In haste: On vaccinating children against COVID-19

India could have waited for evidence of benefit of vaccinating all children

Updated - April 29, 2022 10:00 am IST

Published - April 29, 2022 12:12 am IST

The emergency use authorisation (EUA) granted on April 26 to two COVID-19 vaccines — Corbevax for children 5-11 years, and Covaxin for children 6-11 years — is one more instance where the Indian drug regulator has acted in haste. Even if the EUA granted to Covaxin in January 2021 despite no safety and efficacy data of the phase-3 trial is condoned as a desperate measure in ensuring greater vaccine availability, the regulator clearly has no fig leaf to defend the greenlighting of the vaccines for children at this stage. Evidence from across the world after the deadly Delta variant and the extremely transmissive Omicron variant has shown that unlike adults, children in general, and little children in particular, do not suffer from severe disease. The ICMR’s fourth seroprevalence survey (June-July 2021) soon after the second wave peaked nationally found that 57.2% of children (6-9 years) and 61.6% of children (10-17 years) were infected by SARS-CoV-2 virus; seroprevalence among adults was 66.7%. Since vaccination of adolescents began only in early January 2022, the antibodies detected in children in mid-2021 were only from infection by the virus. The extremely infectious Omicron variant would have infected an even larger percentage of children. Yet, the number of severe cases and deaths in children 5-11 years has been very low. True, with schools reopening, children could be at greater risk of contracting infection. But with natural infection found to offer protection across age groups, India could have waited for validation of the available evidence on the vaccines for children.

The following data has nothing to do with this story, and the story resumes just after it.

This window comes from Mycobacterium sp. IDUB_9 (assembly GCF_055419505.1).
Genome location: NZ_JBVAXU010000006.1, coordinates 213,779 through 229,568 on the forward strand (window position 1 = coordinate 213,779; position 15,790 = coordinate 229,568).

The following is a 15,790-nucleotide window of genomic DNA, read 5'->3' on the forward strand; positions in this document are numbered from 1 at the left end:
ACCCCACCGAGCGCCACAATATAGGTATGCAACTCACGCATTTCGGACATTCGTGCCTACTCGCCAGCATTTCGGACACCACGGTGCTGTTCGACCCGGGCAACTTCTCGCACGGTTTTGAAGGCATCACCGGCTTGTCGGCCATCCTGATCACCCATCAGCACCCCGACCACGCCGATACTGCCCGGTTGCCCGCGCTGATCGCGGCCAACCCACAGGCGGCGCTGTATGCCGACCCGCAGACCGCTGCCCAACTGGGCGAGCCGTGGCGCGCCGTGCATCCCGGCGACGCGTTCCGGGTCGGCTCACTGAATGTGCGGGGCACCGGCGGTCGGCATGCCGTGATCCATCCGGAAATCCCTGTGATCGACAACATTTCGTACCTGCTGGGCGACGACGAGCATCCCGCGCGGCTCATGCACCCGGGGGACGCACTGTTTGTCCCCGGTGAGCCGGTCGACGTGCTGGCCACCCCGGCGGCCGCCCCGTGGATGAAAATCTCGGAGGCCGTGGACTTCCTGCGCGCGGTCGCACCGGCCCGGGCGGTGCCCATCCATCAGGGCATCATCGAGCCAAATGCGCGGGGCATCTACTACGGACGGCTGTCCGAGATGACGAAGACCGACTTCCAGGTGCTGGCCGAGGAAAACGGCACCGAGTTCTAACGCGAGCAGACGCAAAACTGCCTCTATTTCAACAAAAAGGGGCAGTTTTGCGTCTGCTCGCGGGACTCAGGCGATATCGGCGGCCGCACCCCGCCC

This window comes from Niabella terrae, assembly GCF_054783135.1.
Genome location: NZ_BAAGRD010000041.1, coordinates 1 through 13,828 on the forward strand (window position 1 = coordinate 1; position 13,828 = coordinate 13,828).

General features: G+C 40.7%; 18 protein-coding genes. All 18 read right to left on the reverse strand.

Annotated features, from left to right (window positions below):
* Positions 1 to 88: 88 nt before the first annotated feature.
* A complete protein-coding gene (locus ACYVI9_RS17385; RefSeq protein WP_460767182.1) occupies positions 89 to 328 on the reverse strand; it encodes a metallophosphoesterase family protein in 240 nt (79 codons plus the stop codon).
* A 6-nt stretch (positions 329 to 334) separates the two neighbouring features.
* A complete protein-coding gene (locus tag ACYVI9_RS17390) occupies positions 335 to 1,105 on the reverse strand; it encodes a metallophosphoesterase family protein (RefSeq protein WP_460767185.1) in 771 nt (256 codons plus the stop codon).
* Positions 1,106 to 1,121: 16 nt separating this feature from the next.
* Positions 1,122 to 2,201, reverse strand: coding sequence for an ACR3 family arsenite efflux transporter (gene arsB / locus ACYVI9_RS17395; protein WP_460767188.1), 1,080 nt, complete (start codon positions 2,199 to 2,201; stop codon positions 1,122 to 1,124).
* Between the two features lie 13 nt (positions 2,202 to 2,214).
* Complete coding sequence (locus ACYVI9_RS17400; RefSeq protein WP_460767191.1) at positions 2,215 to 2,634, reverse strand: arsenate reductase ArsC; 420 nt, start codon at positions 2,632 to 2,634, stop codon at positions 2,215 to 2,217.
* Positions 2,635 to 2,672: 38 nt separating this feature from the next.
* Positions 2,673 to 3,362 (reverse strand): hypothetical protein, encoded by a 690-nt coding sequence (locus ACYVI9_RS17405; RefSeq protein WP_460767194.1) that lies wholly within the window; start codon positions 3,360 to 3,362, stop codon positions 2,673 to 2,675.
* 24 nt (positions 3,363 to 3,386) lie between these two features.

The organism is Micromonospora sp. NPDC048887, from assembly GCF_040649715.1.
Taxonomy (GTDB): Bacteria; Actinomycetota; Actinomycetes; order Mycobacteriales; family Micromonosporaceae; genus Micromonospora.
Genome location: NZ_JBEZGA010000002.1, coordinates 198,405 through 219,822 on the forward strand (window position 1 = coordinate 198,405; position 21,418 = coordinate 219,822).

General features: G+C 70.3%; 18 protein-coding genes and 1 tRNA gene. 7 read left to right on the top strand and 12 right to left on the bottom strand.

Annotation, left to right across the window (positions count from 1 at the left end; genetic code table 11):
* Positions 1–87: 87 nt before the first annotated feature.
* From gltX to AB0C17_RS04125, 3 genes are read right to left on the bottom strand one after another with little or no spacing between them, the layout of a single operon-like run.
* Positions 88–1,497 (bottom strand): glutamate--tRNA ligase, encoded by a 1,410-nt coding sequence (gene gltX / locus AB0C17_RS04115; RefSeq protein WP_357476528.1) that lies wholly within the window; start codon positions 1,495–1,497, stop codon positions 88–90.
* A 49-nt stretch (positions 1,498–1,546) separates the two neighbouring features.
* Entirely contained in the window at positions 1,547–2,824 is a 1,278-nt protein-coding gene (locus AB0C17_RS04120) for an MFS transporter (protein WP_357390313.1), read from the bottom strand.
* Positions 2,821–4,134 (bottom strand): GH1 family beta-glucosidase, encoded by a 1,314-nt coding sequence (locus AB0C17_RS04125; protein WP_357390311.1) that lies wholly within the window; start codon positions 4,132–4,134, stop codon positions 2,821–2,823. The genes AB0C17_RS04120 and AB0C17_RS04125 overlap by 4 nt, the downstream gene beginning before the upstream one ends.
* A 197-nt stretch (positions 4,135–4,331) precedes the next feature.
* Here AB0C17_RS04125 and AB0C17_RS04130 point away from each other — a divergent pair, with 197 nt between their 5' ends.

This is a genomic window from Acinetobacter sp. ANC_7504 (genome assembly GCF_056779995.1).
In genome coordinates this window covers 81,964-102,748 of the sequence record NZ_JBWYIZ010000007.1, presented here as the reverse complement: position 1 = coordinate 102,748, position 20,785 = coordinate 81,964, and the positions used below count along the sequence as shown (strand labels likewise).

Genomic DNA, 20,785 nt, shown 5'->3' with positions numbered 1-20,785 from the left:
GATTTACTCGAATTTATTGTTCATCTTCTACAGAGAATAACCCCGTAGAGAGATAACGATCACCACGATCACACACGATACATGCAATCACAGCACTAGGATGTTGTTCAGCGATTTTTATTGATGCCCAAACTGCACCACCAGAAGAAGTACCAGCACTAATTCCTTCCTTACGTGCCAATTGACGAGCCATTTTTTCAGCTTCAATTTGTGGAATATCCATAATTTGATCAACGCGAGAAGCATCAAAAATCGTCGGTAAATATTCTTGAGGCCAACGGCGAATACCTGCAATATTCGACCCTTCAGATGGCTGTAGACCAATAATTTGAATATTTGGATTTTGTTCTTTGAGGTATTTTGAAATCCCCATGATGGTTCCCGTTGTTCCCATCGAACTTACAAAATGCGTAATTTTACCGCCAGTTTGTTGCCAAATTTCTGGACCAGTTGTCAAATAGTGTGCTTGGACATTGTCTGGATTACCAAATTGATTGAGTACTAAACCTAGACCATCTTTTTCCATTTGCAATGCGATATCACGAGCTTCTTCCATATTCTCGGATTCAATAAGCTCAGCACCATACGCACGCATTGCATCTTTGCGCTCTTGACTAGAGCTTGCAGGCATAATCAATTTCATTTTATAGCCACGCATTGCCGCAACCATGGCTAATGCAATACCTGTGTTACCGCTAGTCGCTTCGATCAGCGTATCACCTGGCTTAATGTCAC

Unlike in January 2021 when approving vaccines for adults as soon as possible was the highest priority, and hence the EUA based on fewer cases and short follow-ups was seen as a necessity, the situation is not the same now, especially in the case of children as young as five. Hence, the regulator’s urgency to greenlight vaccines for children under the EUA route is highly questionable. Clinical trial data of Corbevax for children 5-12 years were posted as a preprint, which is yet to be peer-reviewed, on the day approval was granted; trial data of Covaxin for children 2-18 years were posted as a preprint in December 2021. The Health Ministry had already set a precedent last month by clearing Corbevax for children 12-14 years without first seeking the approval of the National Technical Advisory Group on Immunisation (NTAGI), which clears vaccines for the national immunisation programme. With NTAGI clearly against approving vaccines for children, there is every likelihood of the expert body being ignored again. Also, Prime Minister Narendra Modi’s message on April 27, a day after the EUA, that every eligible child should be vaccinated at the earliest might prompt the Health Ministry to sidestep the NTAGI once more, thus departing even more from evidence-based policy making.

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